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Pronunciation: AY da LIM ue mab
Brand: Humira, Humira Pen, Humira Pen Crohns Disease/Ulcerative Colitis Starter Package
Some people using adalimumab have developed a rare fast-growing type of lymphoma (cancer). This condition affects the liver, spleen, and bone marrow, and it can be fatal. This has occurred mainly in teenagers and young adults using adalimumab or similar medicines to treat Crohn's disease or ulcerative colitis.
Call your doctor at once if you have any of the following symptoms: fever, night sweats, itching, loss of appetite, weight loss, tiredness, feeling full after eating only a small amount, pain in your upper stomach that may spread to your shoulder, nausea, easy bruising or bleeding, pale skin, feeling light-headed, rapid heart rate, dark urine, clay-colored stools, or jaundice (yellowing of the skin or eyes).
Adalimumab can lower blood cells that help your body fight infections and help your blood to clot. Your blood may need to be tested often. Avoid being near people who are sick or have infections. Avoid activities that may increase your risk of bleeding injury. Serious and sometimes fatal infections may occur during treatment with adalimumab. Tell your doctor at once if you develop signs of infection.
Do not receive a "live" vaccine while you are being treated with adalimumab.
Adalimumab reduces the effects of a substance in the body that can cause inflammation.
Adalimumab is used to treat rheumatoid arthritis, juvenile idiopathic arthritis, psoriatic arthritis, ankylosing spondylitis, and plaque psoriasis. It is also used to treat Crohn's disease or ulcerative colitis in adults, after other drugs have been tried without successful treatment of symptoms.
Adalimumab may also be used for purposes not listed in this medication guide.
You should not use this medication if you are allergic to adalimumab, or if you are also being treated with abatacept (Orencia) or anakinra (Kineret).
Some people using adalimumab have developed a rare fast-growing type of lymphoma (cancer). This condition affects the liver, spleen, and bone marrow, and it can be fatal. This has occurred mainly in teenagers and young adults using adalimumab or similar medicines to treat Crohn's disease or ulcerative colitis. However, people with autoimmune disorders may have a higher risk of lymphoma. Talk to your doctor about your individual risk.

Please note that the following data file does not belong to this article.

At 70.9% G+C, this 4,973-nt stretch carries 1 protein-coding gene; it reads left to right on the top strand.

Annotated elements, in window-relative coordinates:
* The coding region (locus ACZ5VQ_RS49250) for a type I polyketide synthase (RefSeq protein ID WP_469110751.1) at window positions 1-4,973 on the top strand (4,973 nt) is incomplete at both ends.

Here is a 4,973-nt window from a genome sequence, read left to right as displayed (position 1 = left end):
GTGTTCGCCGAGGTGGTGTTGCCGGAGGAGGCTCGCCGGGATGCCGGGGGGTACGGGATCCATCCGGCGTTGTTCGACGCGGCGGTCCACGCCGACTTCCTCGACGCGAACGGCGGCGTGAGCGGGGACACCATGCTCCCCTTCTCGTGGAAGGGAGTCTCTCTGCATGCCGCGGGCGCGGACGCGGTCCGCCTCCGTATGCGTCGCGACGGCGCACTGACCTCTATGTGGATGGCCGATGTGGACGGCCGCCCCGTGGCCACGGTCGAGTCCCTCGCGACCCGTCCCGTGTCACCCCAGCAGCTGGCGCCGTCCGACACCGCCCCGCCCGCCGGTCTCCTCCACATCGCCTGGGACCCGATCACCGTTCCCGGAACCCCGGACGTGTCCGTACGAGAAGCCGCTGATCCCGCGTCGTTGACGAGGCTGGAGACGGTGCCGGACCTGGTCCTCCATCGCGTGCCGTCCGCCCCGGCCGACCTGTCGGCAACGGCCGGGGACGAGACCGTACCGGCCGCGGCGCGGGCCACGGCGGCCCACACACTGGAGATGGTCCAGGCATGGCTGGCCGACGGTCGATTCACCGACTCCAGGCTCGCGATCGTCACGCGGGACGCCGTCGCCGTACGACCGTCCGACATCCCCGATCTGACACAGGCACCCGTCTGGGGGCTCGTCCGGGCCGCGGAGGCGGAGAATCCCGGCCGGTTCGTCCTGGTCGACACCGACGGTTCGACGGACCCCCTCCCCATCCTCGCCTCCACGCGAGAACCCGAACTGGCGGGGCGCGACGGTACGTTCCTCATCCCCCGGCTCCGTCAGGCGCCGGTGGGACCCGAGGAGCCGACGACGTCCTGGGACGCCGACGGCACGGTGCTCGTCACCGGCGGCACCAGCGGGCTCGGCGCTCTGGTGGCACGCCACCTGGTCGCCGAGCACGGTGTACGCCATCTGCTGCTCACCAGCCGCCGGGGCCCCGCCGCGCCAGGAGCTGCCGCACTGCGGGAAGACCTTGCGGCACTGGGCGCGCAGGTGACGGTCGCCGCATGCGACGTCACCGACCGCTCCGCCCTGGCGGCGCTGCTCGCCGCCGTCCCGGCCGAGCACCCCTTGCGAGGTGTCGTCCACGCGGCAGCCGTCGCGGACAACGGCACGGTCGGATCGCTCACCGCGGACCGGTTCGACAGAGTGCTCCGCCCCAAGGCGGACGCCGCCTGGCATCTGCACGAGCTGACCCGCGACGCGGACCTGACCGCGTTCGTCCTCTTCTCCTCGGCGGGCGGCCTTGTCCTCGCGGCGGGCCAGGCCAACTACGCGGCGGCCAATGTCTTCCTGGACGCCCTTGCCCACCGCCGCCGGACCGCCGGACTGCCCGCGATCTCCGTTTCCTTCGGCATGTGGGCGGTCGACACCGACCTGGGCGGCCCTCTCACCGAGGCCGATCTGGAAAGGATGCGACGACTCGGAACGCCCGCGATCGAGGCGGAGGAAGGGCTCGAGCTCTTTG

To make sure you can safely use adalimumab, tell your doctor if you have any of these other conditions:
FDA pregnancy category B. This medication is not expected to be harmful to an unborn baby. Tell your doctor if you are pregnant or plan to become pregnant during treatment. Your name may need to be listed on a Humira pregnancy registry when you start using this medication.
It is not known whether adalimumab passes into breast milk or if it could harm a nursing baby. You should not breast-feed while you are using adalimumab.
Adalimumab should not be given to a child younger than 4 years old. Do not give this medication to anyone under 18 years old without medical advice. Children using adalimumab should be current on all childhood immunizations before starting treatment.
Using this medication may increase your risk of certain types of cancer, such as breast, colon, prostate, or lung cancer, lymphoma (cancer of the lymph nodes), or melanoma (a tumor that usually affects the skin). This risk may be greater in children and young adults. You may also develop an autoimmune disorder such as a lupus-like syndrome. Talk with your doctor about your specific risk.
Follow the directions on your prescription label. Do not use this medicine in larger or smaller amounts or for longer than recommended. Use adalimumab regularly to get the most benefit. Get your prescription refilled before you run out of medicine completely.
Before you start treatment with adalimumab, your doctor may perform tests to make sure you do not have tuberculosis or other infections.
Some infections are more likely to occur in certain areas of the world. Tell your doctor where you live and where you have recently traveled or plan to travel to during treatment.
Adalimumab is injected under the skin. You may be shown how to use injections at home. Do not self inject this medicine if you do not fully understand how to give the injection and properly dispose of used needles and syringes.
Use each pre-filled syringe of adalimumab only one time. Throw away any unused portion of the medication. Do not save it for later use.
Use a disposable needle only once. Throw away used needles in a puncture-proof container (ask your pharmacist where you can get one and how to dispose of it). Keep this container out of the reach of children and pets.